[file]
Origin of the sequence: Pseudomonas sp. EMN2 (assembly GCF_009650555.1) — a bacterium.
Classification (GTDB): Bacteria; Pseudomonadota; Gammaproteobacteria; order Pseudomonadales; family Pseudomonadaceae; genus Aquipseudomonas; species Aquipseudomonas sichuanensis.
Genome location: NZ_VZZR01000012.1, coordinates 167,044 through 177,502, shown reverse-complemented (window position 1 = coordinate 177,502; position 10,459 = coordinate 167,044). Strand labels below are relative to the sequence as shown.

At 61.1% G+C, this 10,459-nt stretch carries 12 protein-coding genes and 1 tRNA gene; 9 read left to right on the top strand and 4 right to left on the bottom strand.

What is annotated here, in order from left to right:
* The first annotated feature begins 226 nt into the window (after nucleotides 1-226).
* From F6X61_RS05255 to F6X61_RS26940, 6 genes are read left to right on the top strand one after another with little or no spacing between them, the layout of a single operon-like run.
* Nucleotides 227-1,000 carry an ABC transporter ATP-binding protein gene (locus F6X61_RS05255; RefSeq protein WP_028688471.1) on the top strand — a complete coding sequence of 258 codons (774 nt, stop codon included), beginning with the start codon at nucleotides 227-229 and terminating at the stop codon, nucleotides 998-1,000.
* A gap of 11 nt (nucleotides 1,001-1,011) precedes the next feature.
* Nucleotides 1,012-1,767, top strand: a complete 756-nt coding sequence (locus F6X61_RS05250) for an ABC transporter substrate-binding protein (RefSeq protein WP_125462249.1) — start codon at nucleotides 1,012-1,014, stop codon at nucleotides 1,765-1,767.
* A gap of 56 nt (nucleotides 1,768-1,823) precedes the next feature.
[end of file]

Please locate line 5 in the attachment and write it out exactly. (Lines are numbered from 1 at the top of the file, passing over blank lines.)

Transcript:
What is annotated here, in order from left to right: